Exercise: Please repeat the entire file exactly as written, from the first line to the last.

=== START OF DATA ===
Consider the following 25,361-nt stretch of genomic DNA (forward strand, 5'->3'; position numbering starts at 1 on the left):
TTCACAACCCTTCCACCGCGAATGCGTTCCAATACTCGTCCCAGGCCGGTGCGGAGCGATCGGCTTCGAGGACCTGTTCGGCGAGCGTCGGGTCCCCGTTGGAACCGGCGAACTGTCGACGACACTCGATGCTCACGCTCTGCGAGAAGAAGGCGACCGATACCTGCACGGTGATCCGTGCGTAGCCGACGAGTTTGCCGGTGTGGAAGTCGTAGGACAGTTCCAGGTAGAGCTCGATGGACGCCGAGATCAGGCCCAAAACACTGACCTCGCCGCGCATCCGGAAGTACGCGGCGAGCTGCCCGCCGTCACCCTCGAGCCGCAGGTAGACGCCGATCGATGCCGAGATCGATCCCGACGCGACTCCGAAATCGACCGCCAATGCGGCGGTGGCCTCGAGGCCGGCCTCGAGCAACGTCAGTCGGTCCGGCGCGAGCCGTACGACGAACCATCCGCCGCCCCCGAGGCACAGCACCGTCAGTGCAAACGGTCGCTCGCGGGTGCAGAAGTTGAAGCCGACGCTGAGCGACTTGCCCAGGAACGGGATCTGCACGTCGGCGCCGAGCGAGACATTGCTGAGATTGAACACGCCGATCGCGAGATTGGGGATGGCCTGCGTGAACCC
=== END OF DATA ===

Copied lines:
Consider the following 25,361-nt stretch of genomic DNA (forward strand, 5'->3'; position numbering starts at 1 on the left):
TTCACAACCCTTCCACCGCGAATGCGTTCCAATACTCGTCCCAGGCCGGTGCGGAGCGATCGGCTTCGAGGACCTGTTCGGCGAGCGTCGGGTCCCCGTTGGAACCGGCGAACTGTCGACGACACTCGATGCTCACGCTCTGCGAGAAGAAGGCGACCGATACCTGCACGGTGATCCGTGCGTAGCCGACGAGTTTGCCGGTGTGGAAGTCGTAGGACAGTTCCAGGTAGAGCTCGATGGACGCCGAGATCAGGCCCAAAACACTGACCTCGCCGCGCATCCGGAAGTACGCGGCGAGCTGCCCGCCGTCACCCTCGAGCCGCAGGTAGACGCCGATCGATGCCGAGATCGATCCCGACGCGACTCCGAAATCGACCGCCAATGCGGCGGTGGCCTCGAGGCCGGCCTCGAGCAACGTCAGTCGGTCCGGCGCGAGCCGTACGACGAACCATCCGCCGCCCCCGAGGCACAGCACCGTCAGTGCAAACGGTCGCTCGCGGGTGCAGAAGTTGAAGCCGACGCTGAGCGACTTGCCCAGGAACGGGATCTGCACGTCGGCGCCGAGCGAGACATTGCTGAGATTGAACACGCCGATCGCGAGATTGGGGATGGCCTGCGTGAACCC